Nature Friend Magazine

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My husband and I have always enjoyed spending time together outside. We’ve spent many hours hiking in the mountains. It is a love that we have tried to instill in our children from an early age. That baby backpack has been used for all 4 of our children.

I also enjoy bird watching, and my children and I have fun identifying the birds that come to visit our backyard feeder. I’ve always wanted to implement more formal nature study in our homeschool, but I’ve never managed to make it a consistent part of our schedule. Frankly, I am plenty busy trying to make sure that everyone is learning what we consider the core subjects.

Loving nature as we do and failing to study it as much as I’d like, I was very excited to receive Nature Friend magazine to review. I was not disappointed.

Every issue of Nature Friend contains:

        • Stunning color photographs of a variety of wild life
        • Informational articles about fascinating creatures
        • How-to-draw instruction page
        • Puzzle section
        • Picture search activity
        • Learning by Doing section

All of this from a Biblical creation perspective!

I received the August and September issues. Within those two issues there are articles on locusts, soft-shelled turtles, screech owls, banana slugs, walking stick insects, malleefowl, Pacific golden plover, weaverbirds, and galaxies. There are instructions on how to draw a sunflower and a black bear. The Learning by Doing sections include instructions for preserving animal tracks in plaster and separating plant pigments.

I really love the interaction with readers that I observe in Nature Friend.  Children can submit their drawings from the how-to-draw section to be printed in an upcoming issue. The magazine also publishes letters to the editor and has contests to write clever photo captions for the back of the magazine. In addition, there are sections to publish pictures and poems submitted by readers, as well as nature photographs taken by readers.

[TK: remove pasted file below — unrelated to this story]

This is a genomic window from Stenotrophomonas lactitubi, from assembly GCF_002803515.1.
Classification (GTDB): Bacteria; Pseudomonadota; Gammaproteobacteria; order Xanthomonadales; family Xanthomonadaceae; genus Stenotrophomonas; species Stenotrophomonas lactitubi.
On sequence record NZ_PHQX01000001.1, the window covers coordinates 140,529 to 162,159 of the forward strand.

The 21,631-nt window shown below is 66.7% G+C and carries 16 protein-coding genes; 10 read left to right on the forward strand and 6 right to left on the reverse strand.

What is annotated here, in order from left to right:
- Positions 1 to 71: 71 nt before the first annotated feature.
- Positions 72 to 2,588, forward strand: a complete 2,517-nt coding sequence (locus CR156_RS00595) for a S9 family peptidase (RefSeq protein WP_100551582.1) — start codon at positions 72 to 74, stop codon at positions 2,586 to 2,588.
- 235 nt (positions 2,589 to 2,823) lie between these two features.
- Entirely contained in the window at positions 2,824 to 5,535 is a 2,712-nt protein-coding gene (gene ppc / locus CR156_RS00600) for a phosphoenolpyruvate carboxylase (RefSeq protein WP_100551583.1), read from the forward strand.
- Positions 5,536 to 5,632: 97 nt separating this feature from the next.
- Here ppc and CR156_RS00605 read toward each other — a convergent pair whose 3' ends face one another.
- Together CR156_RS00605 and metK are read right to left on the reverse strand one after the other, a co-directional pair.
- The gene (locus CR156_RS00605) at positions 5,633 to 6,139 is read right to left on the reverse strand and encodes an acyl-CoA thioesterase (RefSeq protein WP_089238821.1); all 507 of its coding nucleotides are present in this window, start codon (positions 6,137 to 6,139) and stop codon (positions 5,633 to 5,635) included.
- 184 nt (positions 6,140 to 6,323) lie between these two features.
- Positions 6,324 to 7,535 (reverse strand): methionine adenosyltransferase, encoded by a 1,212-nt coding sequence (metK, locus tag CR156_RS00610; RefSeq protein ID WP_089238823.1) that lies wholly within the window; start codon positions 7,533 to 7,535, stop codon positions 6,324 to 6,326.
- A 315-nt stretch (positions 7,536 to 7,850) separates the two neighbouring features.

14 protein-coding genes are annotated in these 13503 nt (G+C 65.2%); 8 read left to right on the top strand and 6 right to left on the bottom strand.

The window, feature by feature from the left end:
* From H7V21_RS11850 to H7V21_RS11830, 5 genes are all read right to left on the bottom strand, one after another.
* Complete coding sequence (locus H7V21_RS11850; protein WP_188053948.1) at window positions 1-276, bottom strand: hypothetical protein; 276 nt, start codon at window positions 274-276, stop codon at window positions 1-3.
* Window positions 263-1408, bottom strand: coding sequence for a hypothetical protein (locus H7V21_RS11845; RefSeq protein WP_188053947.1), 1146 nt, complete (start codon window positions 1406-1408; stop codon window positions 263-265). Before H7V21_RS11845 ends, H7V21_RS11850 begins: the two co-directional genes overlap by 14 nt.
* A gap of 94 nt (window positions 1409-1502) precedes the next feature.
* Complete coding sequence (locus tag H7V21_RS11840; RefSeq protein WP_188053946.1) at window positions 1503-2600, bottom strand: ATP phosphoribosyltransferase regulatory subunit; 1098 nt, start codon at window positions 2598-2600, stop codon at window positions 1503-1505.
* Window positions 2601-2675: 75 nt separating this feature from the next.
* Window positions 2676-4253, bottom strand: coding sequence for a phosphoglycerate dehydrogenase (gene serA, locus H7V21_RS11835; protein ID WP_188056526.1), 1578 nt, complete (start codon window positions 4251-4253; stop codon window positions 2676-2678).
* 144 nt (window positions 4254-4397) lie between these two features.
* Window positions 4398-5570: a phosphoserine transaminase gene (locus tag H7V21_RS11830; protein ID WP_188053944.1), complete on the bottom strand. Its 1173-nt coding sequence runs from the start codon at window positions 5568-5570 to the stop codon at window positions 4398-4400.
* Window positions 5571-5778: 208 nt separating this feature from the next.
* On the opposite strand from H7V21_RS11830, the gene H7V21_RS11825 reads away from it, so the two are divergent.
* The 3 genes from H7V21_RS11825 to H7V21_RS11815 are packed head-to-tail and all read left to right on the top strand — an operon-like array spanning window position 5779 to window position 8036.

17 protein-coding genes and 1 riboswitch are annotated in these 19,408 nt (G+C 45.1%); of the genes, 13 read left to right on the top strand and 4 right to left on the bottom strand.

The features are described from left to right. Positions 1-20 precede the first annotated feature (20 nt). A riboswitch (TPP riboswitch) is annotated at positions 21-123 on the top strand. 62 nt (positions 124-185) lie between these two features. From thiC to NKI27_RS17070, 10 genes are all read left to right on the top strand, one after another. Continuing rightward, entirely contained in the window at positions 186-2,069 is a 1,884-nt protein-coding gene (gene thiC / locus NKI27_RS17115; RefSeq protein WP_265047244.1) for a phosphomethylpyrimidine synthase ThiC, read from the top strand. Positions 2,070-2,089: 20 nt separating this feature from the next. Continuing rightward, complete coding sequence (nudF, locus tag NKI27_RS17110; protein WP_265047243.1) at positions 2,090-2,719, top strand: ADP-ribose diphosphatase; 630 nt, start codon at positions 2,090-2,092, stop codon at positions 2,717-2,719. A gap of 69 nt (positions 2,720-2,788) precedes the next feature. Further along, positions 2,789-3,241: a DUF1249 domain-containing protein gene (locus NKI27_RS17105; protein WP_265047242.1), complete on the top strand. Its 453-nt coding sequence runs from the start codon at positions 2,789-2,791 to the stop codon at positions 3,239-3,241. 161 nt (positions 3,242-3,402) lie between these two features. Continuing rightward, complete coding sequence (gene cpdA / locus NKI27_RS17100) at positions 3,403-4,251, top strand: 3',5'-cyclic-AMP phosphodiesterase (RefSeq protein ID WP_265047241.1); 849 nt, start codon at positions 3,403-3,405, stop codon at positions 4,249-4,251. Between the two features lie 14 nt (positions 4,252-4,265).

In addition to the magazine, I also received the optional study guide. The study guides are inserted in the center of the magazine for those who subscribe. The study guide contains additional puzzles to reinforce the content of the magazine. It also has a writing section as well as another nature photography section that includes more information on photographic techniques and more reader photos along with critique.

So, how do my kids like it? My 9 and 7 year olds are my huge animal lovers. Both of the magazines disappeared into my daughter’s room soon after they were received. She read them cover-to-cover. My 7 year old son is not reading well enough to enjoy the content of the magazine on his own, but has spent a lot of time looking at the beautiful pictures. (When the magazine wasn’t being hoarded by my daughter that is.) My 11 year old son is not as keen on nature as the other children. (Not sure where we went wrong!) He was interested in photography sections though, because he loves photography, film making, and graphic design.

The subscription price for Nature Friend is $36 for 12 monthly issues. The study guide is an additional $2 per issue. I confess that does sound like a lot for a magazine subscription. But then I realized two things. First, $3 per month is really not much for the content in this magazine. Second, the reason the subscription price is higher than some other magazines is that there is NO advertising in Nature Friend. So when you consider that there is nothing besides subscriptions to cover the cost of production of the magazine, I think $36 per year is quite reasonable. The subscription with the Study Guide is $60 per year. That is a little tougher to swallow. I think the study guide is worth the additional price, but I also do not think the study guide is crucial to the enjoyment of the magazine. So if cost is a big issue, the magazine without the study guide is still great.

I think a Nature Friend subscription would be useful to supplement any science program, or, in a very relaxed homeschool, it could even serve as the science spine with students studying more on the topics that they found interesting in each month’s issue. This is a great gift idea to share with relatives. I’m thinking that Grandma and Grandpa may be giving us this for Christmas this year.

If you’re interested but would like to see an issue before subscribing, sample issues are available to purchase for $5 on their website. Also, for new subscribers, enter the code BLOG93 to save $3 off the subscription price. (Valid through November 30, 2009). To see more reviews of Nature Friend, visit the Crew Blog.


Disclosure: This product was provided to our family for free as members of the 2009-2010 Old Schoolhouse Magazine Homeschool Crew. Reviews and opinions expressed in this blog are our own
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